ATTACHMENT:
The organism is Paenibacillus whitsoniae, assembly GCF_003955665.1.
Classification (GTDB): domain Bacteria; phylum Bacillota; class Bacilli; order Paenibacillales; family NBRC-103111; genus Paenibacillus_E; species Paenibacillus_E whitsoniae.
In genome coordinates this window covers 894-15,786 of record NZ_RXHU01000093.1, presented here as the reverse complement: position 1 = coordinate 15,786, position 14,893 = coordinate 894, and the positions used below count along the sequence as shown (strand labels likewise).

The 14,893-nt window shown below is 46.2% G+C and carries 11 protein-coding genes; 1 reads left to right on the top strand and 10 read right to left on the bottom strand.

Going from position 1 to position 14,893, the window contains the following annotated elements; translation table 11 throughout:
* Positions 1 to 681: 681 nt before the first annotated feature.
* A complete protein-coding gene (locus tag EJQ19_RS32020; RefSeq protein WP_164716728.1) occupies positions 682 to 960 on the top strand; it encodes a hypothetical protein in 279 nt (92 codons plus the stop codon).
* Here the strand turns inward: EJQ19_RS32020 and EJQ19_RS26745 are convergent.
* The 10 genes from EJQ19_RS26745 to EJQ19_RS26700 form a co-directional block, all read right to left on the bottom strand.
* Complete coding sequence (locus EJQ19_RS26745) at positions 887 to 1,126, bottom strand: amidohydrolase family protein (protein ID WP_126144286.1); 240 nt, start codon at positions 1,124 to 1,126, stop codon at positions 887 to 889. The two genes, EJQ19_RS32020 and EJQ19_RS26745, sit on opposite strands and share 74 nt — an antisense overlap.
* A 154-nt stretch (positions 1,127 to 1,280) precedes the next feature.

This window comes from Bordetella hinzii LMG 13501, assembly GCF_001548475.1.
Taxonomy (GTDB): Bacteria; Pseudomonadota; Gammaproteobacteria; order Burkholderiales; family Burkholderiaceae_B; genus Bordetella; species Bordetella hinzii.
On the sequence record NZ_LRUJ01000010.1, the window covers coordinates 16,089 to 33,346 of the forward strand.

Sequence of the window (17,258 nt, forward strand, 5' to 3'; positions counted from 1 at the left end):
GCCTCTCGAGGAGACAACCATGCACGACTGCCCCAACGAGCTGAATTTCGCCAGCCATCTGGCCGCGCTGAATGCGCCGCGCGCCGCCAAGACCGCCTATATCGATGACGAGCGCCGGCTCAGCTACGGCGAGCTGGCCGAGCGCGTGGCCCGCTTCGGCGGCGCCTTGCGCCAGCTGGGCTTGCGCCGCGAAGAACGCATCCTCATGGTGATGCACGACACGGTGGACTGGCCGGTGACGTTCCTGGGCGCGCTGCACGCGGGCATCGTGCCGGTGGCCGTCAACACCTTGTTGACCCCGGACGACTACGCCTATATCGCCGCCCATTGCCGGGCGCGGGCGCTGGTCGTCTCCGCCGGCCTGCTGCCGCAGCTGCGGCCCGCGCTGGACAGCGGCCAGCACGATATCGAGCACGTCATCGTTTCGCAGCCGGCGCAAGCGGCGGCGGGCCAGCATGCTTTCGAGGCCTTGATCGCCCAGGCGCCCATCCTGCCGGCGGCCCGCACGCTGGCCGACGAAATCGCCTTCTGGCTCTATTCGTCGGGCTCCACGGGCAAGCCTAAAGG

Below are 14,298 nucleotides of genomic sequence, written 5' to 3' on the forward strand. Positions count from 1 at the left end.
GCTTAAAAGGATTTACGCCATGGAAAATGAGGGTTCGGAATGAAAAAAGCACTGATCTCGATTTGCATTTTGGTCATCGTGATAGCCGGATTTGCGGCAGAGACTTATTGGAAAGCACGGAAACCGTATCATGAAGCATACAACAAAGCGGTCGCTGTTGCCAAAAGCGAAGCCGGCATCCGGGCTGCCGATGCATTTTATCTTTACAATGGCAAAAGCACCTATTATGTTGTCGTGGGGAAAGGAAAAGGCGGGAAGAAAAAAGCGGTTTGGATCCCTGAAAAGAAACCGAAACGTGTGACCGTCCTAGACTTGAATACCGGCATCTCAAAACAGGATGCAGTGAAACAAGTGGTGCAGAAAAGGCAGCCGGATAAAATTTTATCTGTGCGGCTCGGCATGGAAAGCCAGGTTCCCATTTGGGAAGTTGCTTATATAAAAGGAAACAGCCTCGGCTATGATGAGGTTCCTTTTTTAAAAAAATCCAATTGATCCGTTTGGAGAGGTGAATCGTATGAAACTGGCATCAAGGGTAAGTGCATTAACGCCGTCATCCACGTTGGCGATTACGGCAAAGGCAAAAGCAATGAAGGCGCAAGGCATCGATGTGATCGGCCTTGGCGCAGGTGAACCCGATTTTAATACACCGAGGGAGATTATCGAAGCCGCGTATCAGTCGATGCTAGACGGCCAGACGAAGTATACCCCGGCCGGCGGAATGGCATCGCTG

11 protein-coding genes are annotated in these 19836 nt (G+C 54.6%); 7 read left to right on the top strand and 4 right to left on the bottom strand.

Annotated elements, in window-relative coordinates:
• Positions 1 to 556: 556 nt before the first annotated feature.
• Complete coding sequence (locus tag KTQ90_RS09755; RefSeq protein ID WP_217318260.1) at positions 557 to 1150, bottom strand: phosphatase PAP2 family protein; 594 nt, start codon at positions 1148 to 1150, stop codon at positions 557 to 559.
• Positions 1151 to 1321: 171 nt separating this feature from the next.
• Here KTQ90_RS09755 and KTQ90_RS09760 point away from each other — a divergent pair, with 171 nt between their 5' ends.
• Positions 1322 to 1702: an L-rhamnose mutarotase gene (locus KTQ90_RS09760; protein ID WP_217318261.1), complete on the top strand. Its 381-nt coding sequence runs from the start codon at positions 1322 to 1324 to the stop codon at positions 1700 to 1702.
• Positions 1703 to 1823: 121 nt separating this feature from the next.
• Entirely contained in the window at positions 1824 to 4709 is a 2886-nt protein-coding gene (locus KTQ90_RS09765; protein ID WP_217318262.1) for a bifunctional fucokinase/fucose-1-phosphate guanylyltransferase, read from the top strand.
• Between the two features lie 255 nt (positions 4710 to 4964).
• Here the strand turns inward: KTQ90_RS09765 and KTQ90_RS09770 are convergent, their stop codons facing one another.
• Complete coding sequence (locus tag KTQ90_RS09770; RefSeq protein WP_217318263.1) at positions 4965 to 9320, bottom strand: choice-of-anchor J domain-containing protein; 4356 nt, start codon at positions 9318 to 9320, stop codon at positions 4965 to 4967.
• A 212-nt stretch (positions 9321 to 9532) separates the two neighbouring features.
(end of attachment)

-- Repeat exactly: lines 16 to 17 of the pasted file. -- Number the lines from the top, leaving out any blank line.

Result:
GCCTCTCGAGGAGACAACCATGCACGACTGCCCCAACGAGCTGAATTTCGCCAGCCATCTGGCCGCGCTGAATGCGCCGCGCGCCGCCAAGACCGCCTATATCGATGACGAGCGCCGGCTCAGCTACGGCGAGCTGGCCGAGCGCGTGGCCCGCTTCGGCGGCGCCTTGCGCCAGCTGGGCTTGCGCCGCGAAGAACGCATCCTCATGGTGATGCACGACACGGTGGACTGGCCGGTGACGTTCCTGGGCGCGCTGCACGCGGGCATCGTGCCGGTGGCCGTCAACACCTTGTTGACCCCGGACGACTACGCCTATATCGCCGCCCATTGCCGGGCGCGGGCGCTGGTCGTCTCCGCCGGCCTGCTGCCGCAGCTGCGGCCCGCGCTGGACAGCGGCCAGCACGATATCGAGCACGTCATCGTTTCGCAGCCGGCGCAAGCGGCGGCGGGCCAGCATGCTTTCGAGGCCTTGATCGCCCAGGCGCCCATCCTGCCGGCGGCCCGCACGCTGGCCGACGAAATCGCCTTCTGGCTCTATTCGTCGGGCTCCACGGGCAAGCCTAAAGG

Below are 14,298 nucleotides of genomic sequence, written 5' to 3' on the forward strand. Positions count from 1 at the left end.